Barnett Newman’s Cantos Is Back

Barnett Newman, 18 Cantos, 1963-4, eighteen lithographs on various papers in various sizes not really reflected in this jpg, published by ULAE, ed. 2/18, being sold at Christie’s in a couple of weeks, probably from Chase

I never wish harder for several million extraneous dollars than when one of the greatest print projects in postwar art, Barnett Newman’s 18 Cantos, comes up for sale. At least it’s not a regular occurrence. This is the second time; the last was about fifteen years ago.

18 Cantos is being sold at Christie’s as part of a very high quality collection, assembled over decades by an unidentified corporation. It was asking myself which corporation, in 1964, would have gotten number two in an edition of eighteen, that made me think this is the collection of the David Rockefeller era of Chase Manhattan Bank. At least twelve of the 18 Cantos editions are in museums. At least a couple of have been broken up and are circulating individually, a print tragedy.

I didn’t know this sale was coming when I posted a couple of weeks ago about Barnett Newman’s comparison of lithography to playing an instrument, which has its own material and aesthetic “licks,” including the lithographic stones themselves, and the borders of the papers receiving the impression. As he explains in the text for 18 Cantos, Tatyana Grosman taught him this, that printing is not just replicating a painting; it’s its own thing.

And Newman took that to heart. The eighteen prints of are made with only a few stones, singly and in pairs, in differing orders; with unmixed French and American inks; on Japanese, English, and French paper in at least twelve sizes. The result is a printed fugue where the identical elements and minute differences between prints are as important to the artist as the specific composition of each print.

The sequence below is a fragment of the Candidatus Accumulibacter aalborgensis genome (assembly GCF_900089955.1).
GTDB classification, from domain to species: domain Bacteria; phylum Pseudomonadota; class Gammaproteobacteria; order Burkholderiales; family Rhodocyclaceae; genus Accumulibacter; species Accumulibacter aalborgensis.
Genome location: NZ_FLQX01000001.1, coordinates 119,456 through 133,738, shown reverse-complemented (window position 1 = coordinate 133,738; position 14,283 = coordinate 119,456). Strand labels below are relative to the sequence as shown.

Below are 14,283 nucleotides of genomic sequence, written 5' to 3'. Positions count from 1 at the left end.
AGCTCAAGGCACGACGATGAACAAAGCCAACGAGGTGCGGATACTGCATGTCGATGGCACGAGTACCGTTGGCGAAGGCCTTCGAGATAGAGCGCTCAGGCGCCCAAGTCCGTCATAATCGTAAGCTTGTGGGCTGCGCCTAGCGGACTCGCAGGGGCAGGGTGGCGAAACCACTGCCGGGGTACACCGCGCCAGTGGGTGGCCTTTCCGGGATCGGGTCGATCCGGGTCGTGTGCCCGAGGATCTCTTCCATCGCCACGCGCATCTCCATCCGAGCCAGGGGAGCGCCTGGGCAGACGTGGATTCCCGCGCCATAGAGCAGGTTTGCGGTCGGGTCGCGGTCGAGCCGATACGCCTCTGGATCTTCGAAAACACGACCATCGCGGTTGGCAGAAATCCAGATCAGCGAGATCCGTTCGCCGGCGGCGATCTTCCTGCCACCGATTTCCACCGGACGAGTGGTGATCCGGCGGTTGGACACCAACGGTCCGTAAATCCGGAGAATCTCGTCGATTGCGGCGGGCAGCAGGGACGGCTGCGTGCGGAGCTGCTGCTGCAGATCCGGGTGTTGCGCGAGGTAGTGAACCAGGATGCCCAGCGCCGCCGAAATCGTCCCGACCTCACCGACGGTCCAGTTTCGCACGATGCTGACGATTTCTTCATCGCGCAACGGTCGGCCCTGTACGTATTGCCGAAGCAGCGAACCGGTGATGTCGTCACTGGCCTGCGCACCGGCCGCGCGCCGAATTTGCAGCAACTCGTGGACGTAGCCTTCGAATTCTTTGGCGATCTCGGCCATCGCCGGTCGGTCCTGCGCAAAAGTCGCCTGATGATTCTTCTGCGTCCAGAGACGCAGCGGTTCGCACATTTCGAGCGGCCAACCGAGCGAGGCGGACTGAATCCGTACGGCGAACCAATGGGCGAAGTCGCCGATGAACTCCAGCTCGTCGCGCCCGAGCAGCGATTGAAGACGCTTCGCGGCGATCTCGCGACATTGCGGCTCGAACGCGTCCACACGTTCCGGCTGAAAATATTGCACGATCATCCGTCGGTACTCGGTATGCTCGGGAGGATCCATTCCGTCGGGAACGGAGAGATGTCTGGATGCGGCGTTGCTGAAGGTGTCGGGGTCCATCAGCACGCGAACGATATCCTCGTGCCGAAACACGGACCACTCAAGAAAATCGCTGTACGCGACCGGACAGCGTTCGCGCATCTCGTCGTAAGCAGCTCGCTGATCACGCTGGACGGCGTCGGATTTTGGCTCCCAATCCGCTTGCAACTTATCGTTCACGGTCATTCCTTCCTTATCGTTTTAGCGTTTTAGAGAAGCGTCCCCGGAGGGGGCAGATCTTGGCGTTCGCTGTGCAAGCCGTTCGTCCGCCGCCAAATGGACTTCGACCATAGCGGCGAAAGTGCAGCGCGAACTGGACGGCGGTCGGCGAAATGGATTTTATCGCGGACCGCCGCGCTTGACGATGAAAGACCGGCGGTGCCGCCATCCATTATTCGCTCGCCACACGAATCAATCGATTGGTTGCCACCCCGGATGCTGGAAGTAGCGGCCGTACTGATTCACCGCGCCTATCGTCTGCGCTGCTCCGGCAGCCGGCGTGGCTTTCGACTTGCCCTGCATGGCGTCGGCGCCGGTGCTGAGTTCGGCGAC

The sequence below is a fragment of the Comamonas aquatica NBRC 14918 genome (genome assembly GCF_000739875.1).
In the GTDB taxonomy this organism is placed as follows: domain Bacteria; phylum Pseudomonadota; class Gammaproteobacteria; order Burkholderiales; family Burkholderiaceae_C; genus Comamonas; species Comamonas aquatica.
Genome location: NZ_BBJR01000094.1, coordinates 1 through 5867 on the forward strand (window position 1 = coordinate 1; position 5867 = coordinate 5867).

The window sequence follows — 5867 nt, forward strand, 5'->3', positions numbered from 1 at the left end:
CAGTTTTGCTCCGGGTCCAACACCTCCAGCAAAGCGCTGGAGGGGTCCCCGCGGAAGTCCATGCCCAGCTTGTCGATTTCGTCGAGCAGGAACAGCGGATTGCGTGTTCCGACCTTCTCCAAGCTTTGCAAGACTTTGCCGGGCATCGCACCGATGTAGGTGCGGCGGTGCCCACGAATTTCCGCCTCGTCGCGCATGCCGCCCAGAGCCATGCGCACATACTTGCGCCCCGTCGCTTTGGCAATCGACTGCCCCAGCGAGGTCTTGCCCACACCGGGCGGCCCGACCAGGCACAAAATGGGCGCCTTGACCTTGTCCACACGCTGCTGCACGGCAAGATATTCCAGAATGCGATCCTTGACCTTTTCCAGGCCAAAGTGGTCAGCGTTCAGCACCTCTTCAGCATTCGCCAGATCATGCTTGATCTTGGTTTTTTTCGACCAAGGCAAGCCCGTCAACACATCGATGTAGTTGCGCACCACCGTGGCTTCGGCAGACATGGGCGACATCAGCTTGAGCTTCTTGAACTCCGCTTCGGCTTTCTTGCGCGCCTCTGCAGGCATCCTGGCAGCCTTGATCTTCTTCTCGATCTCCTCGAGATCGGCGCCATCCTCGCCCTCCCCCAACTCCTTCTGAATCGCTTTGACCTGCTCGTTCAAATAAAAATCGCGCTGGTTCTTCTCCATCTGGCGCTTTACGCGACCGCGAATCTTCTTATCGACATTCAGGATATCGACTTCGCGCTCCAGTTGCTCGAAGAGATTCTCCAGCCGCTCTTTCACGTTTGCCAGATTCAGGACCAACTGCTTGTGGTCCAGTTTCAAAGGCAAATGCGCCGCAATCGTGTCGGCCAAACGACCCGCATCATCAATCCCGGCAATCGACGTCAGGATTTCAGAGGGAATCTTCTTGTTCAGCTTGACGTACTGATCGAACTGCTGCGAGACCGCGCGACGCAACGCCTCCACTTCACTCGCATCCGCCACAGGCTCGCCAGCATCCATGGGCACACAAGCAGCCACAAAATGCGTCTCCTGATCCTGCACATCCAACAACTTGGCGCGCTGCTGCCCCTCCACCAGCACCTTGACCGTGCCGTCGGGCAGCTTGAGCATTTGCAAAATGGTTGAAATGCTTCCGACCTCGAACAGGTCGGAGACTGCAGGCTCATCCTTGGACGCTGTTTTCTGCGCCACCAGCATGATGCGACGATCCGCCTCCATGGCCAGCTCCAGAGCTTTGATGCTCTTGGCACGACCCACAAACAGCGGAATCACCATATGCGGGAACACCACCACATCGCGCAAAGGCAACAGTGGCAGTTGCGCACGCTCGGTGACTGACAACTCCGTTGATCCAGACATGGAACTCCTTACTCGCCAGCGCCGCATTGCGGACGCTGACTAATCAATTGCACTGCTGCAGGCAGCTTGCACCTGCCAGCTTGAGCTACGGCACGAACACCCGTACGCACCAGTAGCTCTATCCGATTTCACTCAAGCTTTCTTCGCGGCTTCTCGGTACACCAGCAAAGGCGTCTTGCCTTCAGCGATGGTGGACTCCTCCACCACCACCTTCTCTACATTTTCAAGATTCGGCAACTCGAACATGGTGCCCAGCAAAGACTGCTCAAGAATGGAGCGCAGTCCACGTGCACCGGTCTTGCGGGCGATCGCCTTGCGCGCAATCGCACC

[UPDATE: I’m rereading the 2008 Sotheby’s lot text, which says, without sourcing, that Newman referred to the third “sequence,” the yellow-on-blue ink variations in Cantos X-XIII, as “The Four Seasons.” It also notes that two sets have been dispersed–but makes no mention of the as many as five A/Ps signed by Annalee Newman into the 1970s. It’s not clear whether any of those proofs were complete sets or all loosies. I wish there was more discussion of this project than just auction catalogues.]

Size-adjusted 18 Cantos: I-III, V&VI, VIII&X-XIII, and XIV-XVIII are all made from the same sets of stones, I think

Those resonances are clear in person, the reward for long looking and roaming among the prints. But some of these harmonies get flattened out online, like in reproductions of the whole suite, like the one up top, which haplessly resize individual prints to fit a graphic designer’s grid. I’ve made a quick adjustment to correct the major errors, but that feels like a rough mix, still in need of fine tuning. I was already thinking about Cantos a lot before this sale popped up, and I will keep jamming on it for a while, I’m sure. Meanwhile, if you have several unneeded millions of dollars handy in the next couple of weeks, HMU.

[day after update: sold, barely, for $2.107 million. pls let me know the tracking info for when you ship it to me, successful buyer.]

Barnett Newman, 18 Cantos, image via

[upon even a minute’s rumination UPDATE] Great work everybody (me), I just made a halfbaked, slightly higher resolution version of the 2008 image I reposted in 2012 from Arcy Douglass’ amazing essay on 18 Cantos during their exhibition at the Portland Museum. So it’s really just a Christie’s problem. And a me problem for not looking in my open tabs.

2008: Barney and the Boundary: Barnett Newman’s 18 Cantos at PAM []